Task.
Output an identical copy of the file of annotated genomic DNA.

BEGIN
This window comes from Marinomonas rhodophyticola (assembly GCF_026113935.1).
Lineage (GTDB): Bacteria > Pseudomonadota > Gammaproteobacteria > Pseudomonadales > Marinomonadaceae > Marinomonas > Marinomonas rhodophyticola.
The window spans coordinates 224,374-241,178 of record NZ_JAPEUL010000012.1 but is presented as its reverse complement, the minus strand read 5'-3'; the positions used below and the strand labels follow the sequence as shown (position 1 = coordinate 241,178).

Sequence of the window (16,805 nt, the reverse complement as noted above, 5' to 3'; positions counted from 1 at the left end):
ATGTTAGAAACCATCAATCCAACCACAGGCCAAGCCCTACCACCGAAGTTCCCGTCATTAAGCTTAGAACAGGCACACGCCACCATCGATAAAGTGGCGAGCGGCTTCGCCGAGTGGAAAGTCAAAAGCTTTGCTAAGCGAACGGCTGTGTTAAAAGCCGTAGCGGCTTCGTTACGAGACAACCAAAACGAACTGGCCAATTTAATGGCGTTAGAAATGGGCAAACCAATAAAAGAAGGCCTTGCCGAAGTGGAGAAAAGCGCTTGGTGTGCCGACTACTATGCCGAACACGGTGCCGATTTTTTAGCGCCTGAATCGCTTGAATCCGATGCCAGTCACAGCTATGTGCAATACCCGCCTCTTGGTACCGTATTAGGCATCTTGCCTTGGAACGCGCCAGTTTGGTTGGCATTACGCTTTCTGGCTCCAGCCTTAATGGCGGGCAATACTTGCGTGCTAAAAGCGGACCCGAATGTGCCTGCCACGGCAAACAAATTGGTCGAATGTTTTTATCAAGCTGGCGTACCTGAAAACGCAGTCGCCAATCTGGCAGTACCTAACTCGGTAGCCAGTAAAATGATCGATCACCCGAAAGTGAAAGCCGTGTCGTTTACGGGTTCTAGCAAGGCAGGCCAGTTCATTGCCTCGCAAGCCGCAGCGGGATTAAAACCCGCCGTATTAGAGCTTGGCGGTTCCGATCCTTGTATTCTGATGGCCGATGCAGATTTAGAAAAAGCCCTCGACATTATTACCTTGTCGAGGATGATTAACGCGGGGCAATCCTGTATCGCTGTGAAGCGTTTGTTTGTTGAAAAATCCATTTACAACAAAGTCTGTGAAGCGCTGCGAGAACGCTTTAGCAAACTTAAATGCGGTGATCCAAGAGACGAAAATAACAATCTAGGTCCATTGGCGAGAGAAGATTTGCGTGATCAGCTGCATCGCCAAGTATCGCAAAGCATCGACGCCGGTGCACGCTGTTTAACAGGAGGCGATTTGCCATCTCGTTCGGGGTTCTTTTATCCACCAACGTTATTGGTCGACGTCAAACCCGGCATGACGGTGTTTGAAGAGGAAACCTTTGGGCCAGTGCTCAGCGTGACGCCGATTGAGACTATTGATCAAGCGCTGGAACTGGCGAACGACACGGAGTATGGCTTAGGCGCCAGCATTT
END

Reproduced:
This window comes from Marinomonas rhodophyticola (assembly GCF_026113935.1).
Lineage (GTDB): Bacteria > Pseudomonadota > Gammaproteobacteria > Pseudomonadales > Marinomonadaceae > Marinomonas > Marinomonas rhodophyticola.
The window spans coordinates 224,374-241,178 of record NZ_JAPEUL010000012.1 but is presented as its reverse complement, the minus strand read 5'-3'; the positions used below and the strand labels follow the sequence as shown (position 1 = coordinate 241,178).

Sequence of the window (16,805 nt, the reverse complement as noted above, 5' to 3'; positions counted from 1 at the left end):
ATGTTAGAAACCATCAATCCAACCACAGGCCAAGCCCTACCACCGAAGTTCCCGTCATTAAGCTTAGAACAGGCACACGCCACCATCGATAAAGTGGCGAGCGGCTTCGCCGAGTGGAAAGTCAAAAGCTTTGCTAAGCGAACGGCTGTGTTAAAAGCCGTAGCGGCTTCGTTACGAGACAACCAAAACGAACTGGCCAATTTAATGGCGTTAGAAATGGGCAAACCAATAAAAGAAGGCCTTGCCGAAGTGGAGAAAAGCGCTTGGTGTGCCGACTACTATGCCGAACACGGTGCCGATTTTTTAGCGCCTGAATCGCTTGAATCCGATGCCAGTCACAGCTATGTGCAATACCCGCCTCTTGGTACCGTATTAGGCATCTTGCCTTGGAACGCGCCAGTTTGGTTGGCATTACGCTTTCTGGCTCCAGCCTTAATGGCGGGCAATACTTGCGTGCTAAAAGCGGACCCGAATGTGCCTGCCACGGCAAACAAATTGGTCGAATGTTTTTATCAAGCTGGCGTACCTGAAAACGCAGTCGCCAATCTGGCAGTACCTAACTCGGTAGCCAGTAAAATGATCGATCACCCGAAAGTGAAAGCCGTGTCGTTTACGGGTTCTAGCAAGGCAGGCCAGTTCATTGCCTCGCAAGCCGCAGCGGGATTAAAACCCGCCGTATTAGAGCTTGGCGGTTCCGATCCTTGTATTCTGATGGCCGATGCAGATTTAGAAAAAGCCCTCGACATTATTACCTTGTCGAGGATGATTAACGCGGGGCAATCCTGTATCGCTGTGAAGCGTTTGTTTGTTGAAAAATCCATTTACAACAAAGTCTGTGAAGCGCTGCGAGAACGCTTTAGCAAACTTAAATGCGGTGATCCAAGAGACGAAAATAACAATCTAGGTCCATTGGCGAGAGAAGATTTGCGTGATCAGCTGCATCGCCAAGTATCGCAAAGCATCGACGCCGGTGCACGCTGTTTAACAGGAGGCGATTTGCCATCTCGTTCGGGGTTCTTTTATCCACCAACGTTATTGGTCGACGTCAAACCCGGCATGACGGTGTTTGAAGAGGAAACCTTTGGGCCAGTGCTCAGCGTGACGCCGATTGAGACTATTGATCAAGCGCTGGAACTGGCGAACGACACGGAGTATGGCTTAGGCGCCAGCATTT